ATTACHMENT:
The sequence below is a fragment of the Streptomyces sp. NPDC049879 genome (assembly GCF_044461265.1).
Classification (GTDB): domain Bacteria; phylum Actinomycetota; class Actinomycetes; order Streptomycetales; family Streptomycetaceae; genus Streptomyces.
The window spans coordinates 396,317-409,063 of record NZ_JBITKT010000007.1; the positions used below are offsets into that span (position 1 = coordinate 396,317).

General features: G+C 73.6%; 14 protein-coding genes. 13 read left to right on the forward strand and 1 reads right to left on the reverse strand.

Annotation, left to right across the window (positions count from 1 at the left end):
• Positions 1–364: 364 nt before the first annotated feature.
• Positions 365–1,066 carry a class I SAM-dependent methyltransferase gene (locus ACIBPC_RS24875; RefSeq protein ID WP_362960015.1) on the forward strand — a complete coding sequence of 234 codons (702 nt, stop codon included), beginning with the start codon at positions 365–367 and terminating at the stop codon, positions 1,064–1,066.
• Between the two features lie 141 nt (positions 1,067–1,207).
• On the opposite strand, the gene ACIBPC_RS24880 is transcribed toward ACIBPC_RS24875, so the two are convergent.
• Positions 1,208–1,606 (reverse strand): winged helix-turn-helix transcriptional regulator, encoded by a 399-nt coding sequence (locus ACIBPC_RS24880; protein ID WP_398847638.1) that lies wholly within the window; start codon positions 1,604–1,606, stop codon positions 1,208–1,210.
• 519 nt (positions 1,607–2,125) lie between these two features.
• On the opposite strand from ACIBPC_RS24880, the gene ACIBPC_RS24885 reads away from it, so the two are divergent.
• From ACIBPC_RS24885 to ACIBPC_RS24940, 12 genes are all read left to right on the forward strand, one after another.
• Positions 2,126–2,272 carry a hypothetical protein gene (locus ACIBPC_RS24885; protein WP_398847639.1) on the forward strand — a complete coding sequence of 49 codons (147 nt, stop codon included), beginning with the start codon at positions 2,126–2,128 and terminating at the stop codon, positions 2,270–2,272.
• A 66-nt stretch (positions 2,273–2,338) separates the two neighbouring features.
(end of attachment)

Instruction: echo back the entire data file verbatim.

The sequence below is a fragment of the Streptomyces sp. NPDC049879 genome (assembly GCF_044461265.1).
Classification (GTDB): domain Bacteria; phylum Actinomycetota; class Actinomycetes; order Streptomycetales; family Streptomycetaceae; genus Streptomyces.
The window spans coordinates 396,317-409,063 of record NZ_JBITKT010000007.1; the positions used below are offsets into that span (position 1 = coordinate 396,317).

General features: G+C 73.6%; 14 protein-coding genes. 13 read left to right on the forward strand and 1 reads right to left on the reverse strand.

Annotation, left to right across the window (positions count from 1 at the left end):
• Positions 1–364: 364 nt before the first annotated feature.
• Positions 365–1,066 carry a class I SAM-dependent methyltransferase gene (locus ACIBPC_RS24875; RefSeq protein ID WP_362960015.1) on the forward strand — a complete coding sequence of 234 codons (702 nt, stop codon included), beginning with the start codon at positions 365–367 and terminating at the stop codon, positions 1,064–1,066.
• Between the two features lie 141 nt (positions 1,067–1,207).
• On the opposite strand, the gene ACIBPC_RS24880 is transcribed toward ACIBPC_RS24875, so the two are convergent.
• Positions 1,208–1,606 (reverse strand): winged helix-turn-helix transcriptional regulator, encoded by a 399-nt coding sequence (locus ACIBPC_RS24880; protein ID WP_398847638.1) that lies wholly within the window; start codon positions 1,604–1,606, stop codon positions 1,208–1,210.
• 519 nt (positions 1,607–2,125) lie between these two features.
• On the opposite strand from ACIBPC_RS24880, the gene ACIBPC_RS24885 reads away from it, so the two are divergent.
• From ACIBPC_RS24885 to ACIBPC_RS24940, 12 genes are all read left to right on the forward strand, one after another.
• Positions 2,126–2,272 carry a hypothetical protein gene (locus ACIBPC_RS24885; protein WP_398847639.1) on the forward strand — a complete coding sequence of 49 codons (147 nt, stop codon included), beginning with the start codon at positions 2,126–2,128 and terminating at the stop codon, positions 2,270–2,272.
• A 66-nt stretch (positions 2,273–2,338) separates the two neighbouring features.